Book Review by Sylvia D: The Postman Always Rings Twice (1934) was James M. Cain’s first published novel. Cain (1882-1977) was initially a journalist and an editor but he came to be seen as one of the creators of the roman noir. He also spent many years in Hollywood working on screenplays.
This novel is very short – you can read it in an hour or so. It is violent and erotic. The action is violent, the language is violent, the sex is violent. It was banned in Boston for being too sexually violent. There is little description and we learn little about the background of the characters. In the Preface to his first novella, Double Indemnity, which was serialised in Liberty magazine in 1936, Cain wrote:
I make no conscious effort to be tough, or hard-boiled, or grim, or any of the things I am usually called. I merely try to write as the character would write, and I never forget that the average man, from the fields, the streets, the bars, the offices and even the gutter of his country, has acquired a vividness of speech that goes beyond anything I could invent, and that if I stick to this heritage, the logos of the American countryside, I shall attain a maximum of effectiveness with very little effort.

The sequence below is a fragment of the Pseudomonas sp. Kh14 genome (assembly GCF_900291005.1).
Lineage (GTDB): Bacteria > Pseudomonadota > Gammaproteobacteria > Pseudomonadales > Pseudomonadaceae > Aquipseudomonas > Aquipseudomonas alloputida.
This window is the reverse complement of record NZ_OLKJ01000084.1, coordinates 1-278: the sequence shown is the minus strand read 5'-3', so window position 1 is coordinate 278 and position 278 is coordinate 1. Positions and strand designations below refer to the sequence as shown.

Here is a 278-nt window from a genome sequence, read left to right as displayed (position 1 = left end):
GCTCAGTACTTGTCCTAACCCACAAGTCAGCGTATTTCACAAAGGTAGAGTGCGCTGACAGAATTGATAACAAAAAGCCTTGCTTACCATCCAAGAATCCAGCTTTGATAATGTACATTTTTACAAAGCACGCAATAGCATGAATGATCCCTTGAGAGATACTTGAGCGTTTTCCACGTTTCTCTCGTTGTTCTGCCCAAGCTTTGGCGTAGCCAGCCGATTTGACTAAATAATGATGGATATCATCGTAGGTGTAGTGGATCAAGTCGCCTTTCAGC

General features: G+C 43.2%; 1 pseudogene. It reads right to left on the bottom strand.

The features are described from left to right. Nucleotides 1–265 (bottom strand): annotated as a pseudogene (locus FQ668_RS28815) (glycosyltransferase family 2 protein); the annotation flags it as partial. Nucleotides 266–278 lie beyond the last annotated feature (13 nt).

Frank Crawford, a drifter and a jail bird, shows up at a truck stop owned by oily and naïve Greek, Nick Papadakis. Frank and Papadakis’s young and sullen wife, Cora, fall for each other in a big way. With Cora reluctant to run away with Frank and live the life of a drifter, they plot to murder the Greek. Things go wrong and they fail. The second murder plot succeeds but with unintended and unexpected consequences. Enter hard-boiled District Attorney, Mr Sackett, and, his arch-enemy, ‘leathery-faced’ Jewish lawyer, Katz. The ensuing courtroom scene is intriguing.
From there on, this is a story of betrayal, reconciliation, love and finally tragedy and just and unjust retribution.
The staccato dialogue could have been written for a film script and indeed there have been several film versions of the story, the most famous being the 1946 version with John Garfield and Lana Turner (in her first role as a femme fatale) and the 1981 one version with Jack Nicholson and Jessica Lange.
James Lee Burke argues in his Preface to the 2005 paperback edition that:
‘[Cain’s] characters believed with the fervor of religious converts that failure to achieve the American Dream, in matters of both money and the heart, was a form of secular sin. So, in a perverse way, unbeknown to themselves, his characters commit crimes to satisfy a value system that was invented for them by others.’
If you read The Postman Always Rings Twice in this light, the behaviour of Frank and Cora becomes perhaps a little more understandable but this does not morally excuse their callous actions.
This is a book that has been on my reading list for ages as it is cited as a twentieth century classic. It was interesting to tackle a different genre but it definitely wasn’t my cup of tea. The title is an enigma.